Small Business Administration (SBA) financing can provide a cash flow or capital boost for many eligible start-ups and established ventures. While these credit facilities provide greater flexibility than conventional financing, they still have requirements that applicants must satisfy. Keep reading to learn more about qualifying for the SBA’s small business loans.
Standard SBA Loan Requirements
Here are some general eligibility requirements:
- Your business must be officially registered and licensed
- Your business must be in an eligible industry
- Casinos and religious organizations aren’t eligible for SBA loans
- The loan must be for a U.S.-based business
- You must have equity in the business, such as by spending your money or your time developing it
- You must have unsuccessfully applied for other forms of financing
- You must prove that you need the loan funds
- You must demonstrate a solid business purpose for the loan
- Only small businesses qualify for SBA financing (based on your number of employees)
- You can’t be behind on payments for any government loan
- A company is ineligible for an SBA loan if any of its owners with a 20% stake or more is in jail, on probation, on parole, or is being prosecuted in court for a crime
Under the SBA program, your prospective lender has to establish your ability to repay the government loan. They will look into factors such as:
- A credit score of 690 or higher (your lender, not the SBA, designates the minimum score)
- A FICO Small Business Scoring Service or SBSS score of 155 or higher (some lenders are flexible with this score)
- Some lenders approve SBA loans only to businesses that are two years old or above
- Strong financials, including solid revenue and cash flow projections
- Several outstanding debts may weaken your qualification for an SBA loan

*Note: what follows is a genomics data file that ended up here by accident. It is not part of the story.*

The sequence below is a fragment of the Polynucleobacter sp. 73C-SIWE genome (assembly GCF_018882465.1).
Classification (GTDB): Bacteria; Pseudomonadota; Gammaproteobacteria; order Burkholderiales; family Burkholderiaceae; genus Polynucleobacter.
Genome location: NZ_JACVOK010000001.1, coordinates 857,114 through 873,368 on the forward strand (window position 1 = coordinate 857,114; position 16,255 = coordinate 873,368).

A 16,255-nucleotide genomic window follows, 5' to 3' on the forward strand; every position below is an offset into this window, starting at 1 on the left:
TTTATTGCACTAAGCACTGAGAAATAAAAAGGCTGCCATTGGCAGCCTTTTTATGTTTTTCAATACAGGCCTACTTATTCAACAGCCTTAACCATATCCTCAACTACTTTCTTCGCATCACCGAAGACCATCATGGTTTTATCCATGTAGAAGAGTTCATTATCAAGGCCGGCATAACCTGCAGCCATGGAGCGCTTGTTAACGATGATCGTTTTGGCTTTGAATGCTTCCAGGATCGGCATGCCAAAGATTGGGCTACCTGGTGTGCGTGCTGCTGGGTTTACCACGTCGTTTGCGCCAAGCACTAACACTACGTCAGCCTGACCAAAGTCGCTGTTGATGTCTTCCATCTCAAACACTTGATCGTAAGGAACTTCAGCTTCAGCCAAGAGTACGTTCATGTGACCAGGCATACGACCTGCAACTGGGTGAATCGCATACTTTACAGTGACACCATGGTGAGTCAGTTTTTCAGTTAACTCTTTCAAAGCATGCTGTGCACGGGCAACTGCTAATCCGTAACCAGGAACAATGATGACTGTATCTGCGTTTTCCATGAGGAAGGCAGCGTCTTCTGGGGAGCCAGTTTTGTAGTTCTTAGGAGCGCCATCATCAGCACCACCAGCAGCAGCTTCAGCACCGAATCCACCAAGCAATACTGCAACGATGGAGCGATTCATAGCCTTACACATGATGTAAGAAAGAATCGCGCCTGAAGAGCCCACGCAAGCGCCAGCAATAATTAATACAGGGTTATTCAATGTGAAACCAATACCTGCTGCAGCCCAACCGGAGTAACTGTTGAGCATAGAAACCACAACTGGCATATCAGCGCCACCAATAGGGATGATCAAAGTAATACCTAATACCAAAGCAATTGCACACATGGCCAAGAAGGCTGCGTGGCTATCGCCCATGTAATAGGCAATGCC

- Collateral to secure the loan may be required, such as real estate property or inventory
Information/Documentation to Include in Your SBA Loan Application
Your prospective lender may require the following information or documentation along with your SBA loan application:
- Borrower Information Form 1919 (to provide the applicant’s information such as business owners, indebtedness, etc.)
- Statement of Personal History
- Personal financial statement
- SBA Form 148, also called Unconditional Guarantee
- Financial information, including cash flow projections and balance sheets
- Any applicable debt schedules
- Business licenses and registration certificates
- Schedule of collateral
- Previous loan applications
- Income tax returns
- Resume for each shareholder
Certain SBA loan programs have unique requirements, including conditions for how to use the borrowed funds. Here are some examples:
- Seasonal CAPLine: Borrowers must only use the funds for seasonal needs.
- Contract CAPLine: Financing must be utilized in one or more specific contracts.
- Working CAPLine: Borrowed money must be used for short-term working capital needs.
SBA 504/CDC Loans
You can only use the SBA 504/CDC loans to purchase fixed assets like real estate property or large equipment. If you buy an existing property with this loan, the property must be 51% owner-occupied. New constructions must be 60% owner-occupied.
These financing options have multiple supported applications. However, SBA microloans can’t be used to pay off existing debts or finance real estate purchases. Intermediaries working with the SBA, such as non-profits, issue these loans. They may have more flexible qualification requirements than other SBA lenders.
At Economic Development Collaborative, we provide resources and tools you can leverage to access funding for your small business. Contact us to learn more about fulfilling SBA loan requirements in California.